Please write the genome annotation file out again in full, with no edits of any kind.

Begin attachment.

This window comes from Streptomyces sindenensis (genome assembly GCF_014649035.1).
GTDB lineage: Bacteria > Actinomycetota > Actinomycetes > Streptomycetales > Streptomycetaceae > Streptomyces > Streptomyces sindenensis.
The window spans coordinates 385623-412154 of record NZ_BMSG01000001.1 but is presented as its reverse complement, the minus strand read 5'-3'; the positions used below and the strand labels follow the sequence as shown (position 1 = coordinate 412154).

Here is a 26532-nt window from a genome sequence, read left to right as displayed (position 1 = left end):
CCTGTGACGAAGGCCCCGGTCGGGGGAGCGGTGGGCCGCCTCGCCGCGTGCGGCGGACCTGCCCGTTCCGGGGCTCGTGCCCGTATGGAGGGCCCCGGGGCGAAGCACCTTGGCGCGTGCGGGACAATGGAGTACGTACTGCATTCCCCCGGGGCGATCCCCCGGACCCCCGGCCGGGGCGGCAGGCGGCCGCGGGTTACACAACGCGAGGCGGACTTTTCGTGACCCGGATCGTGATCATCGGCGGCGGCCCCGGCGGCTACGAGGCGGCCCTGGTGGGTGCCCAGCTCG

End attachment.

This window comes from Streptomyces sindenensis (genome assembly GCF_014649035.1).
GTDB lineage: Bacteria > Actinomycetota > Actinomycetes > Streptomycetales > Streptomycetaceae > Streptomyces > Streptomyces sindenensis.
The window spans coordinates 385623-412154 of record NZ_BMSG01000001.1 but is presented as its reverse complement, the minus strand read 5'-3'; the positions used below and the strand labels follow the sequence as shown (position 1 = coordinate 412154).

Here is a 26532-nt window from a genome sequence, read left to right as displayed (position 1 = left end):
CCTGTGACGAAGGCCCCGGTCGGGGGAGCGGTGGGCCGCCTCGCCGCGTGCGGCGGACCTGCCCGTTCCGGGGCTCGTGCCCGTATGGAGGGCCCCGGGGCGAAGCACCTTGGCGCGTGCGGGACAATGGAGTACGTACTGCATTCCCCCGGGGCGATCCCCCGGACCCCCGGCCGGGGCGGCAGGCGGCCGCGGGTTACACAACGCGAGGCGGACTTTTCGTGACCCGGATCGTGATCATCGGCGGCGGCCCCGGCGGCTACGAGGCGGCCCTGGTGGGTGCCCAGCTCG